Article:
Kids Are Scientists
Children: Born Scientists
With their natural curiosity, special wonder, and proclivity to explore, preschoolers and young children are born scientists! Always eager to ask questions, ready to get their hands dirty and use all their senses to explore their environments, most children are born with many of the attributes necessary to become a good scientist. Kids love to test out their ideas and to let their imaginations soar. As they do so, they make scientific discoveries about the world every day, without even knowing it! As daycare caregivers and daycare staff, you can do a lot to encourage children's inborn scientific inclinations and help them learn about basic areas of science.
Kids' Scientific Skills
Many of the skills we marvel about in children are the same skills used in actual scientific investigation, such as:
•- Critical Thinking
You can enhance kids' grasp of science by encouraging them to ask questions, to compare information, to predict results (what do you think would happen if...) and to express their thoughts and ideas.
Learning Science with Children
As you search for science activities and science ideas for children, keep in mind how children learn best and use these means to your advantage. Whenever possible, use all five senses. Kids' science experiments are especially fun since they tend to involve a lot of visual "magic," which children are in awe of. When you add in taste, touch, sound, and smell, kids fall in love with science and clamor for more. A good idea is to connect kids' science projects or science activities to topics currently being discussed or learned about in the daycare setting, such as color, taste, growth, nature, gravity, the solar system, and more. And don't forget that science isn't always about strict learning; some children's science experiments are simply fun!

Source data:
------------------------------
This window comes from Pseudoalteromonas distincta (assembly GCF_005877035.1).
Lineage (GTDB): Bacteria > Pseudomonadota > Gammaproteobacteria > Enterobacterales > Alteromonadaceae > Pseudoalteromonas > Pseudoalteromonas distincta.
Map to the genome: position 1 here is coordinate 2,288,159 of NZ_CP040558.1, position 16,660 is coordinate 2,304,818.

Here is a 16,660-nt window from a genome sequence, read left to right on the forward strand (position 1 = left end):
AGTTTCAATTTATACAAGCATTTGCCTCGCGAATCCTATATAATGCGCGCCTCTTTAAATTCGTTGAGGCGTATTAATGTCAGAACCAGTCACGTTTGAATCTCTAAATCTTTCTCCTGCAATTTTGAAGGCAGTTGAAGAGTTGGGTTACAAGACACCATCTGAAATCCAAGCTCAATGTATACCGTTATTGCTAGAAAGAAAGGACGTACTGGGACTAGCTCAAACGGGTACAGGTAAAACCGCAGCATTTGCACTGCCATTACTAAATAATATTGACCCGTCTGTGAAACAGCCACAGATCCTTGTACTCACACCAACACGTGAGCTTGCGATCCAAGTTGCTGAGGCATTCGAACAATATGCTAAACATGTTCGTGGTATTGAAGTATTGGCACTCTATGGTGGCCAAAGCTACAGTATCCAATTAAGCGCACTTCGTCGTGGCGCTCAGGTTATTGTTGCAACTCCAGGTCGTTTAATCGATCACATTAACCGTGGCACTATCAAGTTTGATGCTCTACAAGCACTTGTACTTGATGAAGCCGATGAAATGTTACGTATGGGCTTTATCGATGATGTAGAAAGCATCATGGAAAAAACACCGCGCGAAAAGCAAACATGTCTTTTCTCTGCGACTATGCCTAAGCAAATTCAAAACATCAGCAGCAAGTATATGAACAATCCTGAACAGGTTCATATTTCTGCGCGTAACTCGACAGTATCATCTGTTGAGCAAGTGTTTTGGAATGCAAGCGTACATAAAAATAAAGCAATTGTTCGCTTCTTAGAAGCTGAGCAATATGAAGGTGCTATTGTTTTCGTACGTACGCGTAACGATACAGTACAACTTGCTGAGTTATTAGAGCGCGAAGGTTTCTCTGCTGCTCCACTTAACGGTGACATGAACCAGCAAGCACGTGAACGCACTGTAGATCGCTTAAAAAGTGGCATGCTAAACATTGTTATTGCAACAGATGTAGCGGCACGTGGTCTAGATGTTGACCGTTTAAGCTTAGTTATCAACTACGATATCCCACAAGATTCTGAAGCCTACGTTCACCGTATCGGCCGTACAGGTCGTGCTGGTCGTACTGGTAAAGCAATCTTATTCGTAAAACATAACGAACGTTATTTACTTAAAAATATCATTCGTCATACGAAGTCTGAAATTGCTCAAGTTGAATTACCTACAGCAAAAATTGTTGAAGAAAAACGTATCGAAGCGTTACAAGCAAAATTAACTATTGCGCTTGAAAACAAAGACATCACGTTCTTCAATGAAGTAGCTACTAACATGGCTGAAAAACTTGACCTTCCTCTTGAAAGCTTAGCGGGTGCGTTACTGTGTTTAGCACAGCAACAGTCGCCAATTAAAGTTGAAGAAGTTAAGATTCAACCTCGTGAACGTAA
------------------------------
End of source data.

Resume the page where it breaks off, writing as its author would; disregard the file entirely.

Ask Open-Ended Questions
One of the most important aspects of teaching kids science is asking open-ended questions. Remember, we want to teach kids to think on their own rather than provide them with all the answers, and science is the perfect medium for developing the skills of inquiry, making observations, and building understanding. You can incorporate science into everyday daycare routines by asking open-ended questions such as:
•- Why did you do it that way?
•- Why/how do you think that happened?
•- What do you expect/think will happen next?
Remember: There's no one 'right' answer when you ask open-ended question, rather the goal is to generate many possible answers.
Science in the Daycare Setting
You may not realize it, but daycare settings are already bursting with opportunities to teach science to kids. It's safe to say that daycares and science go together! Here are but a few of the hundreds of scientific concepts you run into every day, which can formally be introduced to children by offering them some basic scientific vocabulary:
•- Weather/weather changes
•- Insects and bugs (ants, worms, crickets)
•- Butterflies and Caterpillars
•- Textures such as hard, soft, bumpy, rough, smooth, jagged, prickly, and more
•- Colors and shades (including how to mix colors, primary colors, and how rainbows are formed)
•- Movements (under, over, through, around, fast, slow)
•- Weight (heavy versus light)
•- Buoyancy (Which objects float or sink)
•- Gravity (What happens every time you throw a ball in the air?)
•- Nutrients and Healthy Eating
•- Plants (trees, leaves, flowers, weeds, and more)
•- Categorize fruits and vegetables/learn how seeds grow
•- Temperature (hot, cold, freezing, boiling, tepid, warm, etc.)
•- Changing of the seasons
•- Time changes
•- Solids, Liquids, and Gases
•- Cooking Measurements
Key Components of Kids' Science Experiments
Remember to include the following key components in science experiments with kids:
•1) A question/Investigative element
•2) Prediction of outcome
•3) Scientific vocabulary
•4) Hand-on experiment or activity
•6) Drawing Conclusions
As you can see, science is all around us every day. Since kids are scientists by their very nature, all you have to do is provide them with the opportunity to question, observe, explore, evaluate, and conclude - just like professional scientists do!